As a business development manager, one of the questions I get asked all the time is “How do I build a business development plan for my own business?” I get asked this question so often that I have finally decided to put some words down to help out as many folks as possible.
Editor’s note: This article is the first in a series of three from Tigerpaw VP of Business Development West McDonald that aim to demystify the role of business development and help you garner the knowledge you need to build your own plan.
It’s pretty common when you meet somebody for the first time to ask them what they do for a living. If they are in sales, you know they sell stuff. If they are in marketing, you conjure a picture of their daily creative work. If they are a CFO, numbers abound. When people ask me what exactly I do for a living it usually requires a little more description. I usually start off with “I could tell you, but then I’d have to kill you.” Needless to say that answer isn’t very satisfying. So I move on to say “I’m in business development”. The response is usually awkward silence followed by “Oh. So what is that?”
Business development is a critical role for any company looking to grow faster and stronger. Although not directly responsible for sales it has a huge impact on those over time. But how exactly do you build a business development plan for your business?
It’s kind of like growing a lush garden: You need to consider a lot of things. If marketing is the seeds, if sales is the water and management is the sun, then business development is the fertilizer. (Insert, business development is s#!% jokes here.)
But seriously, business development can be a strong force for helping companies achieve their growth plans faster. Here are four strategies to include when creating a business development plan:
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1. Raise the volume
When I started my first company, I didn’t exactly have a lot of resources. I learned pretty quickly to leverage a lot of vehicles for cost-effective marketing and promotion. I didn’t know it then, but I was employing a lot of business development psychology. I got to know trade publication owners and made sure I was featured in interviews as well as contributing content for their magazines. I used the power of LinkedIn to build strong networks and to engage in conversations that I felt would push the industry forward. I wrote blogs, podcasts and spoke at events.
All of these activities created a lot of noise and made sure that people knew my company and what I could do for them. After a few years, I had people calling me a thought leader, and I started being asked to do these things more than me asking to be allowed to do them.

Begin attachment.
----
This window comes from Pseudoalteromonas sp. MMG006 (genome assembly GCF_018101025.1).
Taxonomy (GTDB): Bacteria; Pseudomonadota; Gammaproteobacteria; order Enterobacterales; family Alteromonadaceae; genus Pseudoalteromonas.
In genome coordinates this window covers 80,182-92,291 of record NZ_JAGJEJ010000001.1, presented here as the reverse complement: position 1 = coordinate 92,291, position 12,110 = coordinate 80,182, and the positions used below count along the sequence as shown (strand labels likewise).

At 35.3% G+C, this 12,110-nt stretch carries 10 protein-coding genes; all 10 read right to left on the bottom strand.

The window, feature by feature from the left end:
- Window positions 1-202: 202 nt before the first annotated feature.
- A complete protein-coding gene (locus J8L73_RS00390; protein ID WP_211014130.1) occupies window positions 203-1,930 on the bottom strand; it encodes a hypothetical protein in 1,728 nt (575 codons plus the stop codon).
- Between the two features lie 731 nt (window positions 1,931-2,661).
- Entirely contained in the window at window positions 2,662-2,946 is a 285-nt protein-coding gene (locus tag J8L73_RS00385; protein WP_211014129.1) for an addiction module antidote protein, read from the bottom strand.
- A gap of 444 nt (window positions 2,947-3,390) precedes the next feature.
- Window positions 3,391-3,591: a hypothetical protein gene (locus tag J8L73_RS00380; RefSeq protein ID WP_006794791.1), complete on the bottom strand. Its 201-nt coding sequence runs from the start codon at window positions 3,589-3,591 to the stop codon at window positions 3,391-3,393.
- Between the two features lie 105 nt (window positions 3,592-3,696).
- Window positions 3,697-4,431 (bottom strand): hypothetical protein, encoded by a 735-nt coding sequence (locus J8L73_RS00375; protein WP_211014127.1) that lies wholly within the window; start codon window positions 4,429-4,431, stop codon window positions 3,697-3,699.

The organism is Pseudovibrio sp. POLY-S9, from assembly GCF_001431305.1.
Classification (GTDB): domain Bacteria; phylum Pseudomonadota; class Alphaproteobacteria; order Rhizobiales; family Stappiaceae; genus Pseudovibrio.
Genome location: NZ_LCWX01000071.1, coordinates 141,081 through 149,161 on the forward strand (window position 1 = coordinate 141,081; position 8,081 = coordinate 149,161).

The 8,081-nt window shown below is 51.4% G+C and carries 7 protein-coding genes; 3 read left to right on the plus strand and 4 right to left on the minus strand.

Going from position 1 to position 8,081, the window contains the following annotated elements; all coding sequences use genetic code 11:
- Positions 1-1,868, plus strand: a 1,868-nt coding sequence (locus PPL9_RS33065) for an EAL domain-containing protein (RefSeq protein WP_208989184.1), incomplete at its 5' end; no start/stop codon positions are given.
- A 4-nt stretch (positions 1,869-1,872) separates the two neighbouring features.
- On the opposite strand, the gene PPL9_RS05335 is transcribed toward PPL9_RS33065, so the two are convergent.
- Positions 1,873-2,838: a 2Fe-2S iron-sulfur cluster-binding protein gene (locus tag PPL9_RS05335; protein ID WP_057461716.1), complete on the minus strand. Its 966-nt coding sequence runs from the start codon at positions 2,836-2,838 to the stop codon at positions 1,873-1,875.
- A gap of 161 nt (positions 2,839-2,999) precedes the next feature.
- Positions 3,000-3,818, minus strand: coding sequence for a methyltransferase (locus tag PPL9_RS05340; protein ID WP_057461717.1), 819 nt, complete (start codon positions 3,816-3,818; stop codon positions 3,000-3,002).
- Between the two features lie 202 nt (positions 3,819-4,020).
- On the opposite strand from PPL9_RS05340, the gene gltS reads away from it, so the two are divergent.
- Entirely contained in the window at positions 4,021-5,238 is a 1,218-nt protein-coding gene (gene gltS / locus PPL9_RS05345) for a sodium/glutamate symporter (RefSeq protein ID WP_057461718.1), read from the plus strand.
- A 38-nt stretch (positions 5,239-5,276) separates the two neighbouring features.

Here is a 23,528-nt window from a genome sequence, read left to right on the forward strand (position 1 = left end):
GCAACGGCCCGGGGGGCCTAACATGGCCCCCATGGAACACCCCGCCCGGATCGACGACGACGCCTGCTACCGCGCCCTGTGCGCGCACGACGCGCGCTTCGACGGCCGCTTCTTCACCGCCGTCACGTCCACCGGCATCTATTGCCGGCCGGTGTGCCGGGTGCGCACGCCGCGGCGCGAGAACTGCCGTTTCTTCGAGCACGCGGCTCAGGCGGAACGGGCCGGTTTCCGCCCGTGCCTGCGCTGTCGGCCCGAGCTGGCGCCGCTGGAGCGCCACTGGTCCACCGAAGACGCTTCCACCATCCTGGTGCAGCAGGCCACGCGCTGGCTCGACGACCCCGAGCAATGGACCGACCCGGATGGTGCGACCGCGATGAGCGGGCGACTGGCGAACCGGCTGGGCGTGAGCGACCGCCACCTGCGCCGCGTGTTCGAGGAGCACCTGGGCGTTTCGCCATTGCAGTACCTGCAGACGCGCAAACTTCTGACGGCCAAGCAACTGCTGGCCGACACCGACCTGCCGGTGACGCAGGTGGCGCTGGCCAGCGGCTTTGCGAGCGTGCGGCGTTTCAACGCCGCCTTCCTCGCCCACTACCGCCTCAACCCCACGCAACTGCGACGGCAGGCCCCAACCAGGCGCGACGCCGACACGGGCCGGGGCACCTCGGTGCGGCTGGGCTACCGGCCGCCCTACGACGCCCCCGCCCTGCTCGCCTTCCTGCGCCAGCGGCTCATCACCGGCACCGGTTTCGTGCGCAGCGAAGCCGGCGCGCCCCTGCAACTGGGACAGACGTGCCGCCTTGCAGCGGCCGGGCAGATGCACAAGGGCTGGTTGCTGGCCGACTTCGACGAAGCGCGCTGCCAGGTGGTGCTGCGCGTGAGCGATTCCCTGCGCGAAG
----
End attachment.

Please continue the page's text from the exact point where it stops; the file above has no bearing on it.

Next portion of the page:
Employing all of the above techniques, will work wonders for your business’ development as well. If you’re not raising the volume and using these techniques for your business, you definitely should start.
2. Create ecosystems
I say “ecosystem” where others might say “partners”. The reason I like the word ecosystem is because each part benefits all the others. Each member of the ecosystem helps the other to do better.
A good example is my business development efforts in a series of roadshows that I organized and delivered around flat-rate/seat-based billing for managed print. The ecosystem was comprised of software providers, leasing and finance organizations, wholesalers and industry experts. If dealers wanted to succeed with the new business model for managed print, it encouraged them to engage with all the providers in the ecosystem. We were, after all, the experts. These roadshows led to a lot of business for ecosystem members, and it didn’t have anything to do with product pitches or marketing.
That is one of the keys to good business development efforts: Sales occur because of the value delivered and the opportunity to grow their businesses in new ways.
3. Look for new markets for existing things
In our day-to-day business lives, we are extremely busy, satisfying existing customer needs and seeking out customers that fit a certain profile. If we didn’t approach business this way, we’d risk being too scattered and unfocused. That being said, it’s important to keep one eye looking for opportunities and customers that don’t necessarily fit the profile we’ve defined. If your existing products can satisfy the needs of customer verticals you didn’t consider in the past, it could pay huge dividends.
A good example is a product called Rogaine. The active ingredient, minoxidil, was initially developed and marketed for treating high blood pressure. One of the side effects was a marked increase in the growth of body hair when taken orally. Somebody in business development figured out that if used topically, it could have a whole new market: Men and women with pattern baldness issues. That is business development genius.
4. Work closely with all internal departments
Business development means working within an organization as much as you do externally. You have to have a dotted line to the executive, sales, marketing and product development teams, to name a few.
A good business development manager, whoever that is in your organization, is part quarterback, part researcher and part thought leader. They must work with every department to move ideas into reality.
While they can determine new markets and customers, only the executive can decide if those directions are worth the effort. You can create ecosystems that are novel with great potential, but without the sales team, nobody is going to buy it. Without a coordinated effort with the marketing team, nobody is going to believe it’s real or see it out in the world.
Business development unto itself is nothing. But coordinated with the rest of the organization, it is a force like no other.
Want to start your business development plan and need some insight or guidance? I invite you to reach out to me and schedule a free convergence consultation.